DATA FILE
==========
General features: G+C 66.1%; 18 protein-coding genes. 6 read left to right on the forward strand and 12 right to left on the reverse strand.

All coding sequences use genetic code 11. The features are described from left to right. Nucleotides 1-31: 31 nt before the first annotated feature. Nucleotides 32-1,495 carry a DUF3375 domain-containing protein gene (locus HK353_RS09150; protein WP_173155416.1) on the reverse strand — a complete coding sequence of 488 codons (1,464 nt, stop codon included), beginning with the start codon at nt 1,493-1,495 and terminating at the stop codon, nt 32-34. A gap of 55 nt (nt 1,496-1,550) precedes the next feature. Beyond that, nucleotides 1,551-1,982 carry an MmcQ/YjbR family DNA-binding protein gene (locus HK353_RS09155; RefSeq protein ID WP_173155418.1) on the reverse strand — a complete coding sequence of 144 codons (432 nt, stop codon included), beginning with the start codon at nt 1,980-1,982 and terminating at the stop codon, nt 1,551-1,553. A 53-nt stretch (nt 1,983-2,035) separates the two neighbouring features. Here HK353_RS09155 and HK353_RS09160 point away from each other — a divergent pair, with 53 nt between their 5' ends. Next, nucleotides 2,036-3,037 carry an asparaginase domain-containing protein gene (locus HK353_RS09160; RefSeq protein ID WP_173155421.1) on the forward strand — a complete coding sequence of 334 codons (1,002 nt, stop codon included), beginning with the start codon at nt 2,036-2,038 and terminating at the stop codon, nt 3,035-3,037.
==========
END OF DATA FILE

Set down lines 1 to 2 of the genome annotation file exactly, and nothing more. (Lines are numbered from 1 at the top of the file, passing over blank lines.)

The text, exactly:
General features: G+C 66.1%; 18 protein-coding genes. 6 read left to right on the forward strand and 12 right to left on the reverse strand.

All coding sequences use genetic code 11. The features are described from left to right. Nucleotides 1-31: 31 nt before the first annotated feature. Nucleotides 32-1,495 carry a DUF3375 domain-containing protein gene (locus HK353_RS09150; protein WP_173155416.1) on the reverse strand — a complete coding sequence of 488 codons (1,464 nt, stop codon included), beginning with the start codon at nt 1,493-1,495 and terminating at the stop codon, nt 32-34. A gap of 55 nt (nt 1,496-1,550) precedes the next feature. Beyond that, nucleotides 1,551-1,982 carry an MmcQ/YjbR family DNA-binding protein gene (locus HK353_RS09155; RefSeq protein ID WP_173155418.1) on the reverse strand — a complete coding sequence of 144 codons (432 nt, stop codon included), beginning with the start codon at nt 1,980-1,982 and terminating at the stop codon, nt 1,551-1,553. A 53-nt stretch (nt 1,983-2,035) separates the two neighbouring features. Here HK353_RS09155 and HK353_RS09160 point away from each other — a divergent pair, with 53 nt between their 5' ends. Next, nucleotides 2,036-3,037 carry an asparaginase domain-containing protein gene (locus HK353_RS09160; RefSeq protein ID WP_173155421.1) on the forward strand — a complete coding sequence of 334 codons (1,002 nt, stop codon included), beginning with the start codon at nt 2,036-2,038 and terminating at the stop codon, nt 3,035-3,037.